So it’s basically summer, my life as an undergraduate is over, and the time has come to stop writing so many album reviews. This is not my interpretation of branching out; rather, this is me writing about a song that sounds so forlorn and defeatist, I can’t help but love it.
Much of Beck’s 2008 album Modern Guilt is about dread, but that’s not really a surprise, given his past form. In 2002, he released Sea Change, a break-up album, which saw him forgo the usual junkyard of samples and hip hop beats for a melodramatic palette of orchestral washes and angsty textures. Where Modern Guilt diverges from the Sea Change template, however, is that it doesn’t sound like an unhappy album, for the most part. Built on crisp grooves and clean guitar tones, with occasional pulses of vintage synths, it bears the unmistakeable stamp of its producer, Danger Mouse. Even when he’s moaning about post-millennial blues or the titular modern guilt, the album evokes visions of sunset shorelines, end-of-summer barbecues, and old school romance.
Beck saves all his sonic misery for the closing track, “Volcano”, which stutters into being before settling into a gloomy beat. Over a tenderly strummed acoustic guitar and a deathly mass of harmonies, Beck intones unexceptional deadbeat imagery: “Was it all an illusion, or a mirage gone bad?” he asks. But shot through this predictable guff, he spins us an intriguing yarn about a “Japanese girl who jumped into the volcano”. As the music drifts between sweeping string arrangements and the sparser verses, Beck sings of a longing for man’s elemental home, in “the womb of the world”. At the end of the song, he shows his full hand: he’s not searching for the primordial soup or the pit of hell, he just wants to “warm [his] bones / On that fire a while”.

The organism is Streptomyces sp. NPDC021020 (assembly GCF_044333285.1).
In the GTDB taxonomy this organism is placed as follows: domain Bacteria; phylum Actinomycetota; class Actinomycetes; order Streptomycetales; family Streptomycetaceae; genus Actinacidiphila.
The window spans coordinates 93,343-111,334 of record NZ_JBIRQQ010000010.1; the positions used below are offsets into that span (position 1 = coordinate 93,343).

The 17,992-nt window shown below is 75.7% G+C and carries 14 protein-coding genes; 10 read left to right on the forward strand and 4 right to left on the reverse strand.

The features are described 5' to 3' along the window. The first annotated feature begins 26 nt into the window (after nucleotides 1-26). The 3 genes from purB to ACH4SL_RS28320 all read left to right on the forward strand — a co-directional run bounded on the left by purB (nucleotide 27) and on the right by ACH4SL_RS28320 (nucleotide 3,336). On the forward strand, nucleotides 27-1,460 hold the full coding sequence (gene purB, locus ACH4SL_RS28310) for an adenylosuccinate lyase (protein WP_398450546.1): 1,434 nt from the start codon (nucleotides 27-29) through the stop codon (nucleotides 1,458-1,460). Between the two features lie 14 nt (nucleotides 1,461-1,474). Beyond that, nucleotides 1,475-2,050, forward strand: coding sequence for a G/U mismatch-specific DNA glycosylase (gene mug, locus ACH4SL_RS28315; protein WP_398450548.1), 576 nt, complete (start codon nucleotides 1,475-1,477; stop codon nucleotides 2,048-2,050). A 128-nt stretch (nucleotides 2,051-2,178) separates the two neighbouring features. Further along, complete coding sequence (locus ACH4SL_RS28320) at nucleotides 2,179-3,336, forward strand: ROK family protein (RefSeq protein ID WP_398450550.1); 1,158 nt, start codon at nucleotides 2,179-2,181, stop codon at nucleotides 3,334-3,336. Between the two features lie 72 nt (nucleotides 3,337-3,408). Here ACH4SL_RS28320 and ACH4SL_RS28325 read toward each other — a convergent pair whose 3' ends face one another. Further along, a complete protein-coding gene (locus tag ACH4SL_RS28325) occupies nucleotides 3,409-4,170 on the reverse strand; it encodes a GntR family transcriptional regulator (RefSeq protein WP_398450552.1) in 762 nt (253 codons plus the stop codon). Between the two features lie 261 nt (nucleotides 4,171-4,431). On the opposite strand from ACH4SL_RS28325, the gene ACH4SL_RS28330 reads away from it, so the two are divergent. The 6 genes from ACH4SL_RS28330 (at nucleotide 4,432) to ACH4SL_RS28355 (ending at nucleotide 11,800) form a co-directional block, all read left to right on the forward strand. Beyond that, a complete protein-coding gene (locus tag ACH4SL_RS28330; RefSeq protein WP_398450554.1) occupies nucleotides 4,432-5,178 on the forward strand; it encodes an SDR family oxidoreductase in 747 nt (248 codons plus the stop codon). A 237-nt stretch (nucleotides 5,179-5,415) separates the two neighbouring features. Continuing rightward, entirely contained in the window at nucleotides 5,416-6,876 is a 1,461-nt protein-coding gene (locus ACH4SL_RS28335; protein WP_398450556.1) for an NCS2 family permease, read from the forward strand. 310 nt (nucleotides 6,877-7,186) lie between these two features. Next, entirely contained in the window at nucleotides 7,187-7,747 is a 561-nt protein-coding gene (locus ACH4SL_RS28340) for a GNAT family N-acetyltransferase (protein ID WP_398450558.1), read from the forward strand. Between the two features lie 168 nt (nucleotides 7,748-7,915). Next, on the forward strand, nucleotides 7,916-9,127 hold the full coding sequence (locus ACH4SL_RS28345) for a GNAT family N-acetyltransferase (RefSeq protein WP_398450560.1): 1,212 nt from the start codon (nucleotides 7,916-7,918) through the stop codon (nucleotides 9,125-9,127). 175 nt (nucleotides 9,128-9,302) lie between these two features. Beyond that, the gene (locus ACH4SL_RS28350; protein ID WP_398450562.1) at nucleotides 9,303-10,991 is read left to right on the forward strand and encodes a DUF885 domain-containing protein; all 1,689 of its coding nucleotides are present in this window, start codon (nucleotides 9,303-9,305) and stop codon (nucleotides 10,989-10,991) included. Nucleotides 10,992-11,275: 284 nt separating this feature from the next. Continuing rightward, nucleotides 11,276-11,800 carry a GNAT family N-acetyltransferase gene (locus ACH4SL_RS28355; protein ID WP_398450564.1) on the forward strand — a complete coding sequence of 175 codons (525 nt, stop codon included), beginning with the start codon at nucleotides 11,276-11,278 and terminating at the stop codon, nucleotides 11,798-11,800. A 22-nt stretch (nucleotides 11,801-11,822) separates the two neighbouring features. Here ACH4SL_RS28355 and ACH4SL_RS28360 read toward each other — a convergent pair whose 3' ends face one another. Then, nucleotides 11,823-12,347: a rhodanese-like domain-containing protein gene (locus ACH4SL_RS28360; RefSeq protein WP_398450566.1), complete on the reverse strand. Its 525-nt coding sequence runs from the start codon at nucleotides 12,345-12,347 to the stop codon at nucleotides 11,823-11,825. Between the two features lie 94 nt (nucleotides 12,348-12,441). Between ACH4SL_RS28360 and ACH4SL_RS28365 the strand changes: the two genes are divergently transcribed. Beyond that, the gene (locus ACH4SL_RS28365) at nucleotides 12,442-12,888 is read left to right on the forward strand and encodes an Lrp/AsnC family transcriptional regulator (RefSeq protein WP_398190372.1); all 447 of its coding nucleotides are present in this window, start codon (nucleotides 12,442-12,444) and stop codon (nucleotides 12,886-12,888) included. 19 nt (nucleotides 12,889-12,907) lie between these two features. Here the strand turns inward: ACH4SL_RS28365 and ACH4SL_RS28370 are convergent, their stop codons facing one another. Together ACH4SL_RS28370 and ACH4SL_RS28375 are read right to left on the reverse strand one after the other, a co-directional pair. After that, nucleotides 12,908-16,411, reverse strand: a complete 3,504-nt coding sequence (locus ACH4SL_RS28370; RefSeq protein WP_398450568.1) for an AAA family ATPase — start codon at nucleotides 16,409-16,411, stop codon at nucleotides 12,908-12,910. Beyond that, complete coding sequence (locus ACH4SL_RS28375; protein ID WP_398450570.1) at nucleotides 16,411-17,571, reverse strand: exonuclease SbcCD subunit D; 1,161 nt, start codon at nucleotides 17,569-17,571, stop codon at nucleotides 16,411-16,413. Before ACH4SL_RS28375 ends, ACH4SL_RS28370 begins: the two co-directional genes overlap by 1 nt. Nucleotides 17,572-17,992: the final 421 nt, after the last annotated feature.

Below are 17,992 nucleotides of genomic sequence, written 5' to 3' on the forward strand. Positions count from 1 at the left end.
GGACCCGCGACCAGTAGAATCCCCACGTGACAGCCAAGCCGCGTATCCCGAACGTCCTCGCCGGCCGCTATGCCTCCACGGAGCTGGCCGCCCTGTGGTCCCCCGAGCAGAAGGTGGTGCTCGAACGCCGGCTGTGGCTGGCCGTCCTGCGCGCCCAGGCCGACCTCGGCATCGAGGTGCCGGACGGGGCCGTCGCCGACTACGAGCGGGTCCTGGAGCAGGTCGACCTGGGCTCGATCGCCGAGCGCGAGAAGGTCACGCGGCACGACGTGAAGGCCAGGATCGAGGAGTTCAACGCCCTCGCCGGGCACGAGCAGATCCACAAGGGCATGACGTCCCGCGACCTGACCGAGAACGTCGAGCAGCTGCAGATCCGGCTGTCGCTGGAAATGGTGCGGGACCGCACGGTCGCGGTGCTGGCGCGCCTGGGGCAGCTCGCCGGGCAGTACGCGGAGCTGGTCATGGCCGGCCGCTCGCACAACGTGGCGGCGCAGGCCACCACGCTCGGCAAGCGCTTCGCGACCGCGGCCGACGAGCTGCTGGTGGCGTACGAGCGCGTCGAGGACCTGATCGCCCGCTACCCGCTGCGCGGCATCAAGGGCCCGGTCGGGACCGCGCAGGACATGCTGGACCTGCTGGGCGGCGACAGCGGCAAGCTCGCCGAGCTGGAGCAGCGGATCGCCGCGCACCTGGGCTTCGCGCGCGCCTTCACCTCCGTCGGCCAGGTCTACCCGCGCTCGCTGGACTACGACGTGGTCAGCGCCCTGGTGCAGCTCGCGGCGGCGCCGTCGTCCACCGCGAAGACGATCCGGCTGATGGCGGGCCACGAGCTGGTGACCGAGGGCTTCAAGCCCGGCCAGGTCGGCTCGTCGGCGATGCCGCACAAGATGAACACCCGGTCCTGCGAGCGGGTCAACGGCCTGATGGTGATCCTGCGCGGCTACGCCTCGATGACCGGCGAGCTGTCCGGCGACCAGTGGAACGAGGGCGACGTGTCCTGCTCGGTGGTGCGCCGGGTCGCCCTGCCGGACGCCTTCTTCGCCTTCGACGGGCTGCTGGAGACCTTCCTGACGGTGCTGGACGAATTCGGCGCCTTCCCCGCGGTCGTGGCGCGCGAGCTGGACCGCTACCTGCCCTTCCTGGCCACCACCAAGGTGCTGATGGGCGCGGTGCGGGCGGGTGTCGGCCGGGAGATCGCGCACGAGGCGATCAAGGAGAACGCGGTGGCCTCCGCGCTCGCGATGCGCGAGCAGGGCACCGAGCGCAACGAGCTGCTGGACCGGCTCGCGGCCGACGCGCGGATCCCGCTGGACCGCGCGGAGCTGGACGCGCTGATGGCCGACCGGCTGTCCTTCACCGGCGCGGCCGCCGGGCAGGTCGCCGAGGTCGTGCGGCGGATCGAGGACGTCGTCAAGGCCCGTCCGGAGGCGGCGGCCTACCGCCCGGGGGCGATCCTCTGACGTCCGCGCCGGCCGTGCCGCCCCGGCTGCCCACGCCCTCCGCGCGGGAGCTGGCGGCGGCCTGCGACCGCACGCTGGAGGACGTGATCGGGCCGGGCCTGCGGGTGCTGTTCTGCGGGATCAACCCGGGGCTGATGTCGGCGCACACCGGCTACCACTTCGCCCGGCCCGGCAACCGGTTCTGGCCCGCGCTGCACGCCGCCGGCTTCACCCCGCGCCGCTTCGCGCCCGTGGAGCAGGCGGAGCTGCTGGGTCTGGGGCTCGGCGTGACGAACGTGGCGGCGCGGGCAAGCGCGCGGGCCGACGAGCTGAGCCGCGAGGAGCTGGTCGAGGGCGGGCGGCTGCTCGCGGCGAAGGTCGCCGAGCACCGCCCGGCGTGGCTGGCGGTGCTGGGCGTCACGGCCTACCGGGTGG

“Volcano” is the kind of heart-on-sleeve song Beck’s yearned to write in the years that followed Sea Change. But, as he told the New York Times in the week preceding Modern Guilt’s release,
“It’s harder and harder to write songs these days […] I’m always slashing and burning, going, ‘Is this too on the sleeve?’ But if you’re not up front like that then you’re hiding behind something, so it’s a real manoeuvring.”
On “Volcano”, it’s like he’s given up trying to play the part of the cool and insouciant freewheeler, and wants to confront his real persona, with nothing to hide behind. The song is raw, and doesn’t play the same game as what has come before it on the album. Danger Mouse’s presence is deft—an occasional glitch in the rhythm; the soft thump of the bass drum—and doesn’t get in the way of what is a beautifully uncompromising portrait of the artist. Here, he’s not so much bemoaning a modern state of mind, as critically analysing himself.
“I’ve been drinking all these tears so long
All I’ve got left is the taste of salt in my mouth.”
At times, in the past, Beck has seemed calculating about his image: on the tour supporting The Information, he employed puppeteers to mirror his every move on stage. He seemed liable to disappear into his own cultivated image. On “Volcano”, he appears to appreciate and abandon these efforts, in favour of a more naturalistic approach to making music, and the resulting song is an exercise in restraint, which still delivers an emotional sucker-punch.